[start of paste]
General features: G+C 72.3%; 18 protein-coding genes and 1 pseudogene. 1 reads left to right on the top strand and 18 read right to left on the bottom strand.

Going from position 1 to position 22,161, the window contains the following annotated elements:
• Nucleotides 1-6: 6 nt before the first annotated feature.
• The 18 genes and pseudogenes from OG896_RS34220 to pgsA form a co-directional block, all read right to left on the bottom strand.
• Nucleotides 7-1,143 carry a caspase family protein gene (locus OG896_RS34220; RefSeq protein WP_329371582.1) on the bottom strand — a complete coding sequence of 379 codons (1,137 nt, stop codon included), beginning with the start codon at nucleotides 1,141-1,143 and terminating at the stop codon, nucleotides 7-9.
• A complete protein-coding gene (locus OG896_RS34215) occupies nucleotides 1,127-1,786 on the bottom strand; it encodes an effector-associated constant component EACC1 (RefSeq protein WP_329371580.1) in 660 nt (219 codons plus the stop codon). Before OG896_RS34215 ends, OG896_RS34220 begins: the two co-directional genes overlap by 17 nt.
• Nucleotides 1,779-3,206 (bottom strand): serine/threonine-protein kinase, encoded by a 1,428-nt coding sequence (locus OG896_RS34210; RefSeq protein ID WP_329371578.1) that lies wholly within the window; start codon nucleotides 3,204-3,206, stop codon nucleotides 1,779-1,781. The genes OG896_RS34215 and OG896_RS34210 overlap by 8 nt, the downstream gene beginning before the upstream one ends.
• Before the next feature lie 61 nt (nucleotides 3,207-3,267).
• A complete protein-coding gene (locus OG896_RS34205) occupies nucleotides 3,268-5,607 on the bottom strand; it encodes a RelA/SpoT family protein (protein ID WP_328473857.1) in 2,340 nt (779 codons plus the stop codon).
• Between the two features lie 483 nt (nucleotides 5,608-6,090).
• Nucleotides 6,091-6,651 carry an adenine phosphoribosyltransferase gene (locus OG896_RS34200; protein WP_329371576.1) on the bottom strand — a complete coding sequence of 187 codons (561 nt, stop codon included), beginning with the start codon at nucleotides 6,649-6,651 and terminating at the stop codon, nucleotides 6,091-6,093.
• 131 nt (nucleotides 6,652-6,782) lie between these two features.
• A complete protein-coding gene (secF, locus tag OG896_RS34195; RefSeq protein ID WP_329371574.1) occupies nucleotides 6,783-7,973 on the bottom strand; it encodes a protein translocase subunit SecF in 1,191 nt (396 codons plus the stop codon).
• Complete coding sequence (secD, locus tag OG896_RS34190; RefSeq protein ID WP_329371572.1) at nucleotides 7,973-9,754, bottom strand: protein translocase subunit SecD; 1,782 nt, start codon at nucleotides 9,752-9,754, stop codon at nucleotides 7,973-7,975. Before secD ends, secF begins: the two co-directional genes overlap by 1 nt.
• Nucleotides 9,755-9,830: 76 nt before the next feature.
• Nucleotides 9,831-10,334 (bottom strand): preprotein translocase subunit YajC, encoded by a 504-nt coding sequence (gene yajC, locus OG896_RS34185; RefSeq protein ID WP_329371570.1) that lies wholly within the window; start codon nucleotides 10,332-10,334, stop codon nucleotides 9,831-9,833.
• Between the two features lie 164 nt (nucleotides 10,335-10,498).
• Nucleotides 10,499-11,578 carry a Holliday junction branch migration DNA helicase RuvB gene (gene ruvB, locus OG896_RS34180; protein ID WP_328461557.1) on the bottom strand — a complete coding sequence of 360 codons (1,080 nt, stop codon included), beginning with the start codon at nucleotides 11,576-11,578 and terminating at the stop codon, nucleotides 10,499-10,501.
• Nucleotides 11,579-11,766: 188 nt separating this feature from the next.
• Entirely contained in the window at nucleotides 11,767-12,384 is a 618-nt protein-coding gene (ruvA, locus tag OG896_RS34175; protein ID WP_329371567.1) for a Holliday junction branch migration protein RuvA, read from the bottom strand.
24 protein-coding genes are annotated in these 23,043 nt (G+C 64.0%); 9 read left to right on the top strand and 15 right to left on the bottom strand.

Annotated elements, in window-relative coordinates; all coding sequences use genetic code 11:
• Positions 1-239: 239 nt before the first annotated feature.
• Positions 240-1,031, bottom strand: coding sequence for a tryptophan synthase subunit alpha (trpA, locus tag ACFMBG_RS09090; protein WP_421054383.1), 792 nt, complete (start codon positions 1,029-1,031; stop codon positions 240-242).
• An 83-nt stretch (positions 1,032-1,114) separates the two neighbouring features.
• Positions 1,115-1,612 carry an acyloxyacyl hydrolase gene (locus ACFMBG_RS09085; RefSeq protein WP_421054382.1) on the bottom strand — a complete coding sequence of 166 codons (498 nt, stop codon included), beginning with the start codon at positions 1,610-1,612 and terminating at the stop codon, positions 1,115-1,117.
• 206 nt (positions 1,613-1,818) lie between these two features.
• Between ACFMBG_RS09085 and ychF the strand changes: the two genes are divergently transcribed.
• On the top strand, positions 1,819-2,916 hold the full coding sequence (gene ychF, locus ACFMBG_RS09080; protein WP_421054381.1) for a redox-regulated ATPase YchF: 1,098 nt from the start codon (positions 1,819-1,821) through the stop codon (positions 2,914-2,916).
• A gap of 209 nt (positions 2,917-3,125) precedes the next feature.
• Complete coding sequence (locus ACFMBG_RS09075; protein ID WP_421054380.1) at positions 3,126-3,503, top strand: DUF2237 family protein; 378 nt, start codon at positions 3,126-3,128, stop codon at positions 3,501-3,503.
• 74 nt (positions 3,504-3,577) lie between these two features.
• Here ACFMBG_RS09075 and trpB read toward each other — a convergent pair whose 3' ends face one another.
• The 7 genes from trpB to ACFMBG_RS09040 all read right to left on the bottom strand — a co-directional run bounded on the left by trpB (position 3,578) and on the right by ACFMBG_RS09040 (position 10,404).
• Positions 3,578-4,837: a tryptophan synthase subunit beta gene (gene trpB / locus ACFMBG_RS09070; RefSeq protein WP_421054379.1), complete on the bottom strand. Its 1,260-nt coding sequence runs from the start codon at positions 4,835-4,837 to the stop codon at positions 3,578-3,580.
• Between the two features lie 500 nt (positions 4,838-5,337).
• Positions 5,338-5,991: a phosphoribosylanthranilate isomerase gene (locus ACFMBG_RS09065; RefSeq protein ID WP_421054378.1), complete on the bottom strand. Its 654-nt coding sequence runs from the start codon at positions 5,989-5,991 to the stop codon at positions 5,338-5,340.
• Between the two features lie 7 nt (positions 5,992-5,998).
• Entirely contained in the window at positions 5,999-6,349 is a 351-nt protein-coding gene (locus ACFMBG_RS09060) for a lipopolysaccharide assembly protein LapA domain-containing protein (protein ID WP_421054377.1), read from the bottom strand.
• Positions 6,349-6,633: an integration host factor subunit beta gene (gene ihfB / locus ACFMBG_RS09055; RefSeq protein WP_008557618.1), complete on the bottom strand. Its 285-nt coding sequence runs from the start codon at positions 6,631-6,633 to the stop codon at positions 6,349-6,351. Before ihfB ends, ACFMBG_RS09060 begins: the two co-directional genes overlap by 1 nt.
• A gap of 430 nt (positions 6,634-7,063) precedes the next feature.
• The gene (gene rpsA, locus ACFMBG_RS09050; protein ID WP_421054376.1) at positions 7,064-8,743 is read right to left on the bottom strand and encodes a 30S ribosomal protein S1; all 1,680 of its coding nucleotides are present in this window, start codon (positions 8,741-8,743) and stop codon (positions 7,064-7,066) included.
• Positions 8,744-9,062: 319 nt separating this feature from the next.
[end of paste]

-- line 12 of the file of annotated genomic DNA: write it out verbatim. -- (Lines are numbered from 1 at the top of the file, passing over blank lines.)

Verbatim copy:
• 131 nt (nucleotides 6,652-6,782) lie between these two features.